Macuga has undertaken an extended period of research at Tate Britain, focusing on the Tate archive and particularly the personal correspondence of her exhibited artists. Tapping into their personal histories, she has become acquainted with personalities behind public personas. This character profiling is a central method in Macuga’s art of selection. Whether dealing with deceased artists or her peers, her approach is consistent: attuning herself to the state of mind of the individual, she aligns herself with their sensibilities or gains their trust in her collaborative experiments. But Macuga’s aim is not to sensationalise. Her materials are chosen sensitively and with respect, to offer a fragmentary narrative that proposes a context for her adopted group situation and, in this instance, suggests a very individual and British characteristic.
Collage is an integral tool in Macuga’s practice and she delights in exploiting the idea of appropriation and the found object in the spirit of the Surrealist artists with whom she works and exhibits. For Macuga, artworks are readymades to be selected and reframed. Material is arranged intuitively and allows her freedom to break her own systems; other layouts suggest themselves through chance finds. Indeed, a note discovered among Ithell Colquhoun’s papers encourages: ‘…arrange how you like on the pages’. Thus archive items – photographs and paper templates, ephemera and ‘in-between’ objects – that sometimes serve to supplement museum displays, but which might never be seen by a general public, are reinvigorated by Macuga into intriguing, temporary assemblages. But imposition of her authorship in place of the original artist is not Macuga’s intent. As she explains: ‘It’s not the attempt to project my identity as much as to find my identity in the process [of creating an artwork]. I’m not living in my own country. I’m not speaking in my mother’s language. The history that I’ve been educated with in Poland is not valid anymore because all the history books have been rewritten, so in a way I’m just creating my own histories, based on objects and artworks and certain experiences’.3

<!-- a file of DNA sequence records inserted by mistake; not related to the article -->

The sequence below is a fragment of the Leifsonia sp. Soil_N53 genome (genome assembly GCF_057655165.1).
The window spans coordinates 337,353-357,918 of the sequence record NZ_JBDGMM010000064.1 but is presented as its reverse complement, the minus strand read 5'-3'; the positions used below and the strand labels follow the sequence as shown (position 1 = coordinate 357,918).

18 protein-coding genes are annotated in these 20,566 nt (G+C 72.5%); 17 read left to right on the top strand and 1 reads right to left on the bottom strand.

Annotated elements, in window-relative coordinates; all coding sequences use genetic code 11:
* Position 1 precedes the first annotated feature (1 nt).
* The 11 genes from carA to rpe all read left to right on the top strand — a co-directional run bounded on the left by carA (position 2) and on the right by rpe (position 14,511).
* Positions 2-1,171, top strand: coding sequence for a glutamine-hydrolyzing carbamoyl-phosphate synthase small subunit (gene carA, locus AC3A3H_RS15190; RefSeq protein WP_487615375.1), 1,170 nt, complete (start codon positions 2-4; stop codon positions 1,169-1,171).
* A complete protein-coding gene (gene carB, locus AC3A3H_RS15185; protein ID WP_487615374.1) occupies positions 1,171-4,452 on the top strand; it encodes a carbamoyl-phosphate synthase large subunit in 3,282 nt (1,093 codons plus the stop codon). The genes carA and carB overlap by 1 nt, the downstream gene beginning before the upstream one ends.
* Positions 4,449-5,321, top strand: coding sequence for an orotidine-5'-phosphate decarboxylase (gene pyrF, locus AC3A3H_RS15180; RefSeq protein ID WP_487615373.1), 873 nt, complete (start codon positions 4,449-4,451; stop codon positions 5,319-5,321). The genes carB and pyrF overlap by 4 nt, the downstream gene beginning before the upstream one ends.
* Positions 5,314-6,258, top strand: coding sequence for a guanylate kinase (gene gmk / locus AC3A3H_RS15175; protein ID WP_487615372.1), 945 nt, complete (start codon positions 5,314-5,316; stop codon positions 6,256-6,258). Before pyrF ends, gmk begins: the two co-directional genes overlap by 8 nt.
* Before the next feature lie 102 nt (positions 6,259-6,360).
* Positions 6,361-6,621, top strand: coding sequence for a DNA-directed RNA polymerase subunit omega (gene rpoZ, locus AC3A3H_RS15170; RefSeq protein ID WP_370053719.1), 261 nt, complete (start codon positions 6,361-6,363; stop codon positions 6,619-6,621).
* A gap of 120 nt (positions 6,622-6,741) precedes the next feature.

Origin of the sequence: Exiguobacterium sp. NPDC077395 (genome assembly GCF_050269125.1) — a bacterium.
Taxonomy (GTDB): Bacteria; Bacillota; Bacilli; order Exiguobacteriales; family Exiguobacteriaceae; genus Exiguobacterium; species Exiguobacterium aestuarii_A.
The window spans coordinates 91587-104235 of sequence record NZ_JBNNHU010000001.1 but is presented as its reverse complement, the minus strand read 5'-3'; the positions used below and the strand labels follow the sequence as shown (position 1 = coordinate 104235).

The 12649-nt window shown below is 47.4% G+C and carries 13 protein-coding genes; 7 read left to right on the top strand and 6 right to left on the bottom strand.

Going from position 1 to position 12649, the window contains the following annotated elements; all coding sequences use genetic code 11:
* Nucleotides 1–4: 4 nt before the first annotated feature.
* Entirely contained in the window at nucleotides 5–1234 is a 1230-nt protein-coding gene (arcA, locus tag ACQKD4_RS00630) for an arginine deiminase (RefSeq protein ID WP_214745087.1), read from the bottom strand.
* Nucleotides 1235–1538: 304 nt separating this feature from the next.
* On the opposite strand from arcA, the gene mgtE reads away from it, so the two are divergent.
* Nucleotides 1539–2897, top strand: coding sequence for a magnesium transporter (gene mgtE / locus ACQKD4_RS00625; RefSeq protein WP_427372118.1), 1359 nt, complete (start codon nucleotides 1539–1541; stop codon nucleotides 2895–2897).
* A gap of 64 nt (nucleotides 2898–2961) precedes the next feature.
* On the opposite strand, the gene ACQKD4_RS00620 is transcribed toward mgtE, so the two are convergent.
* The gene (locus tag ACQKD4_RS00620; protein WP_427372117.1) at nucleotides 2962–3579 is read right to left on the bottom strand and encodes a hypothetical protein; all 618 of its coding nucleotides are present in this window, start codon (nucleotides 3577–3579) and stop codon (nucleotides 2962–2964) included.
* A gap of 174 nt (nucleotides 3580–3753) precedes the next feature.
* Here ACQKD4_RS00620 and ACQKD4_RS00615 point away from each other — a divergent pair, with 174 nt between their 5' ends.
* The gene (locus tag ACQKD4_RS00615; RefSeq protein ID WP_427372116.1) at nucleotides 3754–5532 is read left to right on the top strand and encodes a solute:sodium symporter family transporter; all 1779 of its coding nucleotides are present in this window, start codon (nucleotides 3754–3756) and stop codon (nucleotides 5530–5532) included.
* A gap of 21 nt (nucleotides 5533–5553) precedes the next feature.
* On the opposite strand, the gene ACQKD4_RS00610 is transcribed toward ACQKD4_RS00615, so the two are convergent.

Rocks and trees punctuate the Art Now gallery with dramatic presence and mark a departure in Macuga’s practice, one that has taken her from the archive into nature. A playful experiment with the aesthetic language of the 1930s is evident as she explores the potential for objects to signify meaning beyond their actual form, littering her exhibition with layers of references. But Macuga touches on broader cultural and political issues: visitors are invited to sit next to a deep-sea diver and listen to a soundtrack of lectures. Here she refers to Salvador Dali’s infamous performance in a diving suit at the International Surrealist exhibition held in London in 1936 and draws a comparison between the revolutionary spirit of those working on the continent with the largely romantic preoccupations of British artists.
A tall wooden diving tower, inspired by Nash’s painting The Diving Stage 1928, looms over the gallery and provides a fitting metaphor for the plunge into history and the subconscious. Macuga describes herself as a ‘guest in the past’. Responding emotionally and intellectually to her assembled group of individuals, she has created her own landscape of material culture; abstracted and distorted, it is full of contemporary possibilities. As with all her installations her aims are open-ended and mirror those of her ideal museum, which describes
…the universe, nature and the supernatural, the human being, social behaviour, culture, artefacts and the micro-cosmos all at once and leaves it to the spectator him or herself to open passages, suites of rooms and complete wings to the unknown.